J.M. Shelkat, J.
1. In 1948, several States of the then known Kathiawar entered into a Covenant and formed thereunder the United States of Saurashtra later called the State of Saurashtra. Article 9(3) of the Covenant empowered the Raipramukh to promulgate ordinances for the peace and good government of the State and provided that, when so promulgated, they would have the force or law as Acts passed by the legislature of the State. Pursuant to the said power, the Rajpramukh promulgated Ordinance 40 of 1949 adopting and applying the Bombay Municipal Boroughs Act, XVIII of 1925 to the State of Saurashtra. The Rajpramukh thereafter promulgated the Saurashtra Terminal Tax and Octroi Ordinance 47 of 1949, which was brought into force with effect from August 31, 1949. The object of the Ordinance was to enable the State Government to levy and collect octroi duty in the towns and cities of the State and to pass on the duty so collected by it to those cities and towns until municipalities therein were constituted under the Act and those municipalities made bye-laws and rules enabling them to levy and collect octroi and other usual municipal taxes. To that end, Section 3 of the Ordinance empowered the Government to impose octroi duty in towns and cities specified in Schedule I thereof, which Schedule included the town of Rajkot. Section 4 authorised the Government to make rules for the imposition and collection of octroi duty. In exercise of the said power, the State Government made rules for the Rajkot Borough Municipality by a notification dated December 5, 1949. These rules were brought into force with effect from December 1, 1950. Under these rules, the respondent-Municipality collected octroi duty until August 1, 1953 when it framed its own rules and bye-laws in exercise of the power so to do under the Act. On the respondent-Municipality bringing those rules and bye-laws into operation, the Government issued a notification dated September 10, 1956 deleting the name of the respondent-Municipality from Schedule I to the said Ordinance No. 47 of 1949. The result contemplated by the said notification was that on and from August 1, 1953 it would be the rules and bye-laws framed by the respondent-Municipality, and not the State rules, which would be applicable in relation to octroi duty and other taxes leviable by the respondent-Municipality.
2. The appellant-firm was at the material time carrying on business as dealers in grains and was for that business importing from time to time grains and other commodities within the limits of the respondent-Municipality. The appellant-firm was served with two bills dated February 10, 1959 for octroi duty payable by it for the period from February 17, 1954 to March 28, 1954 and from April 5, 1954 to November 10, 1954, and also a demand notice therefor dated March 9, 1959.
3. The appellant-firm thereupon filed a suit, being Suit No. 186 of 1959, challenging the validity of the rules and bye-laws made by the respondent-Municipality on the ground of non-compliance of the procedure laid down in the Act for making such rules and bye-laws and following upon that challenge disputed the legality of the said bills and the demand notice. In the alternative, the appellant-firm contended that the Municipality had maintained under Section 99 of the Act a current account in its name in respect of octroi duty payable by it, but as that account had not been settled within a month as required by that section, the respondent Municipality had no power to issue the said bills, and the demand notice or to recover the amounts thereunder by distress warrant permissible under Chapter VIII of the Act. The appellant-firm prayed for a declaration of the illegality of the said rules and bye-laws, the said bills and the said demand notice, and for an injunction against the respondent-Municipality restraining it from recovering octroi duty under the said bills. It also pleaded that as the name of the respondent-Municipality had been deleted by the said notification from Schedule I to Ordinance No. 47 of 1949 as from the date when Municipal rules and bye-laws were brought into force, i.e., from August 1, 1953, the rules made by the Government under the said Ordinance no longer applied, and therefore, the respondent-Municipality could not impose and collect octroi duty under those rules also. According to the appellant-firm, the result was that octroi duty was not recoverable from it either under the Government rules or the Municipal rules, the former because they were no longer applicable in relation to the respondent-Municipality, and the latter because they were illegal.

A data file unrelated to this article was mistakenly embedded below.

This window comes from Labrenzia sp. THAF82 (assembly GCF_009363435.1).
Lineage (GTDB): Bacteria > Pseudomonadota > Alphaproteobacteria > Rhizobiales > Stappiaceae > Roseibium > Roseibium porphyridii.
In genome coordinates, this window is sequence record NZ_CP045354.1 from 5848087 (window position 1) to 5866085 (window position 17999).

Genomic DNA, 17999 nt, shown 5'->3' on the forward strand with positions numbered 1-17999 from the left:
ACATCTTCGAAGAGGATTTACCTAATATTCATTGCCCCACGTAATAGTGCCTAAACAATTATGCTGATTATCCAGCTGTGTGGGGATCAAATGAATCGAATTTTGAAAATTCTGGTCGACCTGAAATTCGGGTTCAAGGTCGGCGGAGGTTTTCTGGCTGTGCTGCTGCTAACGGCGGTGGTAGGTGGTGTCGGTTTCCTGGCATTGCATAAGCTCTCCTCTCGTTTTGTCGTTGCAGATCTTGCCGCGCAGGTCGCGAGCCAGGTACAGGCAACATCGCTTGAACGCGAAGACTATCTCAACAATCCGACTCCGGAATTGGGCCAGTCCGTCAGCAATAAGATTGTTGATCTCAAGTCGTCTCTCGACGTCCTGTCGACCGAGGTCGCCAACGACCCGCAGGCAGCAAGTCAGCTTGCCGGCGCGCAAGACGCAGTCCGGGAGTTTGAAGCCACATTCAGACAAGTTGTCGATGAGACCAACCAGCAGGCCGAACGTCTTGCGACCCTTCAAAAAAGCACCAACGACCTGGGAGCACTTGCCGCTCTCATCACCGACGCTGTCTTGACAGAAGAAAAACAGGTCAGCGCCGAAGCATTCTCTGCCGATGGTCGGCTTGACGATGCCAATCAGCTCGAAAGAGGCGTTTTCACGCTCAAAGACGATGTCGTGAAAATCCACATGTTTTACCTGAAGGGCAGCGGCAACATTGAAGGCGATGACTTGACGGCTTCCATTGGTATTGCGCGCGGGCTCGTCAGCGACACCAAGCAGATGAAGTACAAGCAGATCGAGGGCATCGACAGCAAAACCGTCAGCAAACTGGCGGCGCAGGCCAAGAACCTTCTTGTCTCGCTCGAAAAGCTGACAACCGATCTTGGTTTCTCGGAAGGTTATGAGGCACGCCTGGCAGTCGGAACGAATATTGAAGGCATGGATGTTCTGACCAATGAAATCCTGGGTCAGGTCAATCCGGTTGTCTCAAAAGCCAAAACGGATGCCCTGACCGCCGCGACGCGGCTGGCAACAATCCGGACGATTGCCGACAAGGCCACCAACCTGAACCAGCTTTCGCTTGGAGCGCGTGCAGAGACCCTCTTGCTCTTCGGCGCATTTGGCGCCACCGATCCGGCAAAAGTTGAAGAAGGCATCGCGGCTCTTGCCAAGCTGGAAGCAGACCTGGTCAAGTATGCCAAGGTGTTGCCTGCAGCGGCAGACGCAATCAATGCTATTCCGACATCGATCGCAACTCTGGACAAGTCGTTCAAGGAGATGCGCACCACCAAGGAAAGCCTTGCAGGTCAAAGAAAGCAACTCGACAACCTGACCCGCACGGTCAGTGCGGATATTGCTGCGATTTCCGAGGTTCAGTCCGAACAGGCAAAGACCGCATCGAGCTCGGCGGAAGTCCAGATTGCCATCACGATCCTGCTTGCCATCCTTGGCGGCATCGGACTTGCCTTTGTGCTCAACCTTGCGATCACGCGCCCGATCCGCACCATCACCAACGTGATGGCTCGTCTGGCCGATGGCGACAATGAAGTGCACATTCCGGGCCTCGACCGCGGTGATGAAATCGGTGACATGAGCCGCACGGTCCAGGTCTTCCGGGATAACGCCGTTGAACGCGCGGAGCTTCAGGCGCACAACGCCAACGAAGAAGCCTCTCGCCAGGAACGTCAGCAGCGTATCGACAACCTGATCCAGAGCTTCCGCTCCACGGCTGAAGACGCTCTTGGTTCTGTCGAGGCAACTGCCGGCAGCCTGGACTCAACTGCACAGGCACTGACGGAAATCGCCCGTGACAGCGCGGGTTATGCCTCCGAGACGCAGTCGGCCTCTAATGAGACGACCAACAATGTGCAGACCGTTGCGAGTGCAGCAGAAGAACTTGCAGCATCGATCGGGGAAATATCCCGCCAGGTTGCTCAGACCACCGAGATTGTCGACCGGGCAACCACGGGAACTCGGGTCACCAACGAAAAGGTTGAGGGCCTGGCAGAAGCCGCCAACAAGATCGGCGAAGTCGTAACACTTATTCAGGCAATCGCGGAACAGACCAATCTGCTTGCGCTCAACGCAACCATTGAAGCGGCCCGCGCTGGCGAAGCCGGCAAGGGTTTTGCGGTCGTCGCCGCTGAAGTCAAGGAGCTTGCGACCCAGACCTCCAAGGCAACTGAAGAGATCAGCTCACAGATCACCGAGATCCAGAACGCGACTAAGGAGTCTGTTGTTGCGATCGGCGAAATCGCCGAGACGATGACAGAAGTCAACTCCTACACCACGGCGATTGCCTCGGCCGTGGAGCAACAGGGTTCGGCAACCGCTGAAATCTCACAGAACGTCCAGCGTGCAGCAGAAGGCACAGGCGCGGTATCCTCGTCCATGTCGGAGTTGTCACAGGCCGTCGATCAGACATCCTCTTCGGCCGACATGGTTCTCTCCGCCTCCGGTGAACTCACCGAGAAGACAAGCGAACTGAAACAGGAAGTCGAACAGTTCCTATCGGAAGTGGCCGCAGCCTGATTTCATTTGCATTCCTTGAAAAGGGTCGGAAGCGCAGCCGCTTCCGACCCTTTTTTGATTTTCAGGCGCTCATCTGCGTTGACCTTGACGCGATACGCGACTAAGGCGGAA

4. The Trial Court found that the said bye-laws and rules of the respondent. Municipality were not made in compliance with Section 61(1) and Sections 75 and 77 of the Act and were, therefore, illegal, and consequently, the said bills and the demand notice were illegal and the respondent-Municipality could not recover the said duty on the force of the said rules and bye-laws. It accordingly granted the declaration and injunction as prayed. Nonetheless, it made it clear that the notification dated September 10, 1956, deleting the name of the respondent-Municipality from Schedule I to Ordinance 47 of 1949 was conditional in the sense that the Government rules would cease to apply only from the date from which the Municipality's bye-laws and rules would come into force and that since the said rules and bye-laws were illegal and void they could not be said to have been put into force. Therefore, the Government rules under which the respondent-Municipality could levy and collect octroi duty were still in force and if the Municipality so chose, it could impose and collect octroi duty under the rules made by the Government. The Trial Court further held that respondent-Municipality had maintained an account under the power conferred on it by Section 99. That account could not be settled by reason of the failure of the appellant-firm to give the necessary particulars, and the respondent-Municipality, therefore, would not be debarred from recovering the octroi duty by resorting to Sections 104 and 105 of the Act if the said bills and the said demand notice had been legal.
5. Both parties, being dissatisfied with the judgment and decree of the Trial Court, filed appeals in the District Court. The District Court upheld the conclusions of the Trial Court, except that it held that the bye-laws passed by the respondent- Municipality were not invalid. The appellant-firm thereupon filed a second appeal in the High Court. A single Judge of the High Court summarily dismissed the appeal and refused to grant leave for a Letters Patent appeal and a certificate to file an appeal in this Court. The appellant-firm, however, obtained special leave from this Court and filed the pre sent appeal.